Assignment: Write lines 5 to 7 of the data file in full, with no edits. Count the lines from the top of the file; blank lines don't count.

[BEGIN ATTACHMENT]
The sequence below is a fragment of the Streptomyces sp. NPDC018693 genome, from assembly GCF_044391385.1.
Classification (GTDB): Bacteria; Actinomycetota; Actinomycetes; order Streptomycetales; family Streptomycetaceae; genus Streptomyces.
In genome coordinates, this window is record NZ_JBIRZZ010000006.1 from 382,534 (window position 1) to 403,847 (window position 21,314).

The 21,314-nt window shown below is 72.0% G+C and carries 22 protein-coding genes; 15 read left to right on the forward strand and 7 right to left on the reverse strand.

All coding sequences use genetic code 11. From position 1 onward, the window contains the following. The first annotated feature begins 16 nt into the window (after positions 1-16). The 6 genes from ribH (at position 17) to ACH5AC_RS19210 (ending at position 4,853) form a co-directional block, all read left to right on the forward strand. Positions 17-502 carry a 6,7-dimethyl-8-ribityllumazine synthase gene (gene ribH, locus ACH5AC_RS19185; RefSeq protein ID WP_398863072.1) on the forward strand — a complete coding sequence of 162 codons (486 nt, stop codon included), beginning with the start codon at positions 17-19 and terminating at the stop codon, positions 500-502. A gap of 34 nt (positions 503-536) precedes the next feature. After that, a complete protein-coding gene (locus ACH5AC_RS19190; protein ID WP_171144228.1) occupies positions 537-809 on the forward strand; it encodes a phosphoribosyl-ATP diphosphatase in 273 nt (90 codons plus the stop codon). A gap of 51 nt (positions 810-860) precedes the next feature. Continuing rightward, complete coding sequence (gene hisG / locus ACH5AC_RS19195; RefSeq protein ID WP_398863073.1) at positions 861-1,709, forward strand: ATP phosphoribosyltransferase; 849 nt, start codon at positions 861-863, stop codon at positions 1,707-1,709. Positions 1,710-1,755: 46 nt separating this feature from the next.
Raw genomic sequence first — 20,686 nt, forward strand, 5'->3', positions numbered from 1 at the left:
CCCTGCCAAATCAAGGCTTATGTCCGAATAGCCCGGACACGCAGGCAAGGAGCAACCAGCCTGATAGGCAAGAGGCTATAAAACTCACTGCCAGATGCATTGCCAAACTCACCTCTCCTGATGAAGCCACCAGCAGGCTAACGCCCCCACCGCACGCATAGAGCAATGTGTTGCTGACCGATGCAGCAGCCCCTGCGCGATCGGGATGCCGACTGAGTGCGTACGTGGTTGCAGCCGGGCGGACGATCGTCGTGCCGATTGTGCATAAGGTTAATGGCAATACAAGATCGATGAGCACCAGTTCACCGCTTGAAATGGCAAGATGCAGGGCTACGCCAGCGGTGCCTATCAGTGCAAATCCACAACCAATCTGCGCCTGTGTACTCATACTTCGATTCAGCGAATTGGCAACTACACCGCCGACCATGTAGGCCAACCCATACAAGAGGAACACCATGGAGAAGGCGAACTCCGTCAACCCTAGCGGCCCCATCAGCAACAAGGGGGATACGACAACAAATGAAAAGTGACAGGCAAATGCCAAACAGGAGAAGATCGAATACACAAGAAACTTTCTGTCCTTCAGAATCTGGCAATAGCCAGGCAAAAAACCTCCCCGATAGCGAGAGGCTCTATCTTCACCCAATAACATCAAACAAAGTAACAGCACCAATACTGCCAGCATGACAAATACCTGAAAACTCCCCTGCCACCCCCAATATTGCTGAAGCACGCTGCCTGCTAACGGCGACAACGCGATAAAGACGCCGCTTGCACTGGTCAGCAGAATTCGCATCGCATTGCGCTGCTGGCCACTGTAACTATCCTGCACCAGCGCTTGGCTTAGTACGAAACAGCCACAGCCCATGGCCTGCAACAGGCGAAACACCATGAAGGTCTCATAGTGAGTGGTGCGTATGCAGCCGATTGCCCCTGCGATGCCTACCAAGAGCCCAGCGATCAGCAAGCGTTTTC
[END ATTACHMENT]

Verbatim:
All coding sequences use genetic code 11. From position 1 onward, the window contains the following. The first annotated feature begins 16 nt into the window (after positions 1-16). The 6 genes from ribH (at position 17) to ACH5AC_RS19210 (ending at position 4,853) form a co-directional block, all read left to right on the forward strand. Positions 17-502 carry a 6,7-dimethyl-8-ribityllumazine synthase gene (gene ribH, locus ACH5AC_RS19185; RefSeq protein ID WP_398863072.1) on the forward strand — a complete coding sequence of 162 codons (486 nt, stop codon included), beginning with the start codon at positions 17-19 and terminating at the stop codon, positions 500-502. A gap of 34 nt (positions 503-536) precedes the next feature. After that, a complete protein-coding gene (locus ACH5AC_RS19190; protein ID WP_171144228.1) occupies positions 537-809 on the forward strand; it encodes a phosphoribosyl-ATP diphosphatase in 273 nt (90 codons plus the stop codon). A gap of 51 nt (positions 810-860) precedes the next feature. Continuing rightward, complete coding sequence (gene hisG / locus ACH5AC_RS19195; RefSeq protein ID WP_398863073.1) at positions 861-1,709, forward strand: ATP phosphoribosyltransferase; 849 nt, start codon at positions 861-863, stop codon at positions 1,707-1,709. Positions 1,710-1,755: 46 nt separating this feature from the next.
Raw genomic sequence first — 20,686 nt, forward strand, 5'->3', positions numbered from 1 at the left:
CCCTGCCAAATCAAGGCTTATGTCCGAATAGCCCGGACACGCAGGCAAGGAGCAACCAGCCTGATAGGCAAGAGGCTATAAAACTCACTGCCAGATGCATTGCCAAACTCACCTCTCCTGATGAAGCCACCAGCAGGCTAACGCCCCCACCGCACGCATAGAGCAATGTGTTGCTGACCGATGCAGCAGCCCCTGCGCGATCGGGATGCCGACTGAGTGCGTACGTGGTTGCAGCCGGGCGGACGATCGTCGTGCCGATTGTGCATAAGGTTAATGGCAATACAAGATCGATGAGCACCAGTTCACCGCTTGAAATGGCAAGATGCAGGGCTACGCCAGCGGTGCCTATCAGTGCAAATCCACAACCAATCTGCGCCTGTGTACTCATACTTCGATTCAGCGAATTGGCAACTACACCGCCGACCATGTAGGCCAACCCATACAAGAGGAACACCATGGAGAAGGCGAACTCCGTCAACCCTAGCGGCCCCATCAGCAACAAGGGGGATACGACAACAAATGAAAAGTGACAGGCAAATGCCAAACAGGAGAAGATCGAATACACAAGAAACTTTCTGTCCTTCAGAATCTGGCAATAGCCAGGCAAAAAACCTCCCCGATAGCGAGAGGCTCTATCTTCACCCAATAACATCAAACAAAGTAACAGCACCAATACTGCCAGCATGACAAATACCTGAAAACTCCCCTGCCACCCCCAATATTGCTGAAGCACGCTGCCTGCTAACGGCGACAACGCGATAAAGACGCCGCTTGCACTGGTCAGCAGAATTCGCATCGCATTGCGCTGCTGGCCACTGTAACTATCCTGCACCAGCGCTTGGCTTAGTACGAAACAGCCACAGCCCATGGCCTGCAACAGGCGAAACACCATGAAGGTCTCATAGTGAGTGGTGCGTATGCAGCCGATTGCCCCTGCGATGCCTACCAAGAGCCCAGCGATCAGCAAGCGTTTTC